Janez Janša’s work includes also visual, media and performance art works. Among others are THE WAILING WALL, a tear donnor session, performative installation LIFE [IN PROGRESS], interdisciplinary artistic and research project THE FIRST WORLD CAMP (with Peter Šenk), interactive performance MISS MOBILE, and NAME READYMADE (with Janez Janša and Janez Janša). He regularly curates interdisciplinary workshops and he is the initiator of the organization P.E.A.C.E. - Peacekeepers' entertainment, art and cultural exchange (with Mare Bulc).
He has published numerous essays on contemporary theatre and art including the book on Flemish artist and theatre maker Jan Fabre (JAN FABRE - La Discipline du chaos, le chaos de la discipline, Armand Colin, Paris 1994; published in Dutch, Italian and Slovene as well). He has been editor in chief of the performing arts journal MASKA (1999-2006). He has edited a reader of contemporary theatre theories (PRESENCE, REPRESENTATION, THEATRICALITY, Maska, Ljubljana 1996), a reader of contemporary dance theories (THEORIES OF CONTEMPORARY DANCE, Maska, Ljubljana, 2001) and several other titles.
Since 1999 he is the director of Maska, non-profit organization in publishing, production and education, based in Ljubljana, Slovenia.
TaPRA - Interdisciplinary Approaches to Documenting Performance
Saturday 24th March 2012, 9:30 AM - 9:00 PM
Interdisciplinary Approaches to Documenting Performance
09:30: Registration (Tea & Coffee) - PS3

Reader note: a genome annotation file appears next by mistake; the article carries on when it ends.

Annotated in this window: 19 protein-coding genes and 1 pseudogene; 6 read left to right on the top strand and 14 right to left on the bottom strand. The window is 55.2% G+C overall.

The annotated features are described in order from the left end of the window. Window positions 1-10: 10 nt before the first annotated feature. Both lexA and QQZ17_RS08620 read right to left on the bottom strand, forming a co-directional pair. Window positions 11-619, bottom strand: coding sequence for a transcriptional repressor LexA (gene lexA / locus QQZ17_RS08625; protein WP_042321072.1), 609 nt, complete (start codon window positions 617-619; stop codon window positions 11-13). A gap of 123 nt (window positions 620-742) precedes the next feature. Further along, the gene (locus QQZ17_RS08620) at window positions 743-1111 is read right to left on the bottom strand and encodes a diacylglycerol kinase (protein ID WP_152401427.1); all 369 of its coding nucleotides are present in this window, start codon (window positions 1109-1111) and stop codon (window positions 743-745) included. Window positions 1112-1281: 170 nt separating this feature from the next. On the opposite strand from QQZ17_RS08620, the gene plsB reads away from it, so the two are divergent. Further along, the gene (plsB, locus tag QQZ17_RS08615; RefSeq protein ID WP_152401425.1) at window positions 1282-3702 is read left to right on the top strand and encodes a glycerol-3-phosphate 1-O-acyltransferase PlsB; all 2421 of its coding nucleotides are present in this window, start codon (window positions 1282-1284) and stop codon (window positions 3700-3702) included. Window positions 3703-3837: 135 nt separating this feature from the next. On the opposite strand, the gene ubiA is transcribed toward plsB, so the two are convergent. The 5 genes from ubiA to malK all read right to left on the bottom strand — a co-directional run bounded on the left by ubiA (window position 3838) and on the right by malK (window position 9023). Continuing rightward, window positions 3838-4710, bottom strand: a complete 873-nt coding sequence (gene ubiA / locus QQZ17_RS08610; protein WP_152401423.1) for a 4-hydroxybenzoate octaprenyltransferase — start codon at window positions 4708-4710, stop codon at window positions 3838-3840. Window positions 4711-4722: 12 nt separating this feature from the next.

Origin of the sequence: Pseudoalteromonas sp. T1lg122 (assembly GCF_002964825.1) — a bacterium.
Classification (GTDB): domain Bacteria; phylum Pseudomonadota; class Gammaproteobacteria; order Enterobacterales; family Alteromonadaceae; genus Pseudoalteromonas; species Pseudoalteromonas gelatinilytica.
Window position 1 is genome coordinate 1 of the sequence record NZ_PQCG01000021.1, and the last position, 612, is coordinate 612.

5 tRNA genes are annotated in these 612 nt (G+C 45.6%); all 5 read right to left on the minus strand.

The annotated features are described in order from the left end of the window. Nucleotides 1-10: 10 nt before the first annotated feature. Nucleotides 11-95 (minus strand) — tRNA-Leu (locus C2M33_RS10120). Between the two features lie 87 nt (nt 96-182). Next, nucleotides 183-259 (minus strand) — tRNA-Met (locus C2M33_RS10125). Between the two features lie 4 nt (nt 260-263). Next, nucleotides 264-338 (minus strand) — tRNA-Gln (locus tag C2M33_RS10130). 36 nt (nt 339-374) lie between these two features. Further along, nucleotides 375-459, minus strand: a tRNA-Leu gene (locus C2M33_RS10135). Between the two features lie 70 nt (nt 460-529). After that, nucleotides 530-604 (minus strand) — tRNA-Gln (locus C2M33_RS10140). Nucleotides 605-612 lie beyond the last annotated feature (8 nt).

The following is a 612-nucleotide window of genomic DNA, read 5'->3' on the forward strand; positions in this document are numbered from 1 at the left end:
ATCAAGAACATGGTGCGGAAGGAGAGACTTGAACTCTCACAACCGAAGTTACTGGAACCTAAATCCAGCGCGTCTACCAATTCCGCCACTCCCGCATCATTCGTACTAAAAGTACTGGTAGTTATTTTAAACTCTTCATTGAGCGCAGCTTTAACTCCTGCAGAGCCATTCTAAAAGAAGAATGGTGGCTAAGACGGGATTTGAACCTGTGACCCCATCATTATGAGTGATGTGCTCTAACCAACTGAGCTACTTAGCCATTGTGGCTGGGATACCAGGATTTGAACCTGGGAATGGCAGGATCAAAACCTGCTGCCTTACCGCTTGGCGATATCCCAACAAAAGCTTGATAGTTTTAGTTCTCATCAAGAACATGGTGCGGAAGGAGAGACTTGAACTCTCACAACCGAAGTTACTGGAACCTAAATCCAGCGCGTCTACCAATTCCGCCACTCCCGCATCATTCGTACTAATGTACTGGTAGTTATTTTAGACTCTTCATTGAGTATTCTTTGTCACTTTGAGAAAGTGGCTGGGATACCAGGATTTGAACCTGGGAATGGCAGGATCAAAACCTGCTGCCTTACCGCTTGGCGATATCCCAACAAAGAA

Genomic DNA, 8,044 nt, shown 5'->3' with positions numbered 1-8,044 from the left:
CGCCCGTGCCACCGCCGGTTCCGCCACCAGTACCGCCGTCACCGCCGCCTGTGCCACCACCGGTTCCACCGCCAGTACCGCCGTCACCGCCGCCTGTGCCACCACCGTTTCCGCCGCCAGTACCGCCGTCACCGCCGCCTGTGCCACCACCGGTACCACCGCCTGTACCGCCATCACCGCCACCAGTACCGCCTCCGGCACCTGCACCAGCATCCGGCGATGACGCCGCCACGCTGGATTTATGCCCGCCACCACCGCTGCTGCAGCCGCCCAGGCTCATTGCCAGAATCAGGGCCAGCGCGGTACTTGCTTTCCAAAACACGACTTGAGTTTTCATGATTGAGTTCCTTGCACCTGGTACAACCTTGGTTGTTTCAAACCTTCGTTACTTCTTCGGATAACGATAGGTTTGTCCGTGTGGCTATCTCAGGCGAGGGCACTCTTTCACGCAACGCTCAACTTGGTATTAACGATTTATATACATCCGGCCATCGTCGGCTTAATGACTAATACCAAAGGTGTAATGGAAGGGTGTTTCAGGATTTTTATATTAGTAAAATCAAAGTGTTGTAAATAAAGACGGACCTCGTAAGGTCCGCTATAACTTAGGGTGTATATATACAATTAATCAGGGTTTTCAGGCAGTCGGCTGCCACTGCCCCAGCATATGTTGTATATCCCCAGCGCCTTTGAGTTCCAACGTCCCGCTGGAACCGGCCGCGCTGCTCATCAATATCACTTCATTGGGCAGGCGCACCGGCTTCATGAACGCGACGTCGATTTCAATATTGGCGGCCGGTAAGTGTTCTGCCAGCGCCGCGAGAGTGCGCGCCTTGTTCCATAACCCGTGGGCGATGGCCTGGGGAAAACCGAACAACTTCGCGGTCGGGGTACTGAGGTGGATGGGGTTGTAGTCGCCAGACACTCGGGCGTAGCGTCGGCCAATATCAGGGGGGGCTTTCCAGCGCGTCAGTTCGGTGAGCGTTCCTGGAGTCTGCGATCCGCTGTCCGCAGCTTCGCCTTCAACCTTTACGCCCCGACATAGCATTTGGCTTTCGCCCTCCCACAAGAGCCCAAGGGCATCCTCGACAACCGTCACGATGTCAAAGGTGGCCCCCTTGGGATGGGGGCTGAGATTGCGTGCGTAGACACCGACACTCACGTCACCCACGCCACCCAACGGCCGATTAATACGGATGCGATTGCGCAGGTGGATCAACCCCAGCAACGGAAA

10:30: Introduction - PS2
10:40: KEYNOTE - Prof Barry Smith, Honorary Research Fellow HATII, University of Glasgow
Creating Digital Archives: A View from Retirement - PS2
11:30: M3P Session: Documenting Performance - PS2
Preserving the Present: Initial Work on the Malta Music Memory Project
Toni Sant with Tony Grimaud and Darren Stephens
The Underlying Principles of Documenting Performance
Laura Molloy, HATII - University of Glasgow
12:30: Lunch - PS3
14:00: KEYNOTE - Simon Wilson, Senior Archivist, Hull History Centre
AIMS Born-Digital Collections: An Inter-Institutional Model for Stewardship
14:45: TaPRA Panel 1 - PS2
Glancing Back at Performance Remains
Tracing the Pathway
Joseph Dunne, University of Lincoln
Cara Davies, University of Bristol
An Exhibition of Hidden Stories: Research into methods of staging an oral history archive
Panayiota Demetriou, University of Bristol
The Lives of NT Live
Claire Read, Roehampton University
15:45: Cara Davis: iOWE You A Body. (performance/demonstration) - PS2
16:15: Tea & Coffee Break - PS3
16:30: TaPRA Panel 2 - PS2
Documenting Practice With The Body
Nik Wakefield, Royal Holloway, University of London
Performance Reproduction Parody Pastiche: Is there something inherrently comic in mechanical reproduction?
Lee Campbell, Loughborough University
The Ontologies of Observation: Performance Documentation
Steve Fossey, University of Northampton
Performance Poetry as Experiential Documentary Practice
Ursula Troche, Indepdendent Artist & Community Worker
18:00 Wine reception announcing the formation of the University of Hull's Media & Memory Research Institute - PS3
Elements of Performance in Art/Science Practice – Anna Dumitriu
Thursday 19th April 2012, 3:30 PM - 5:00 PM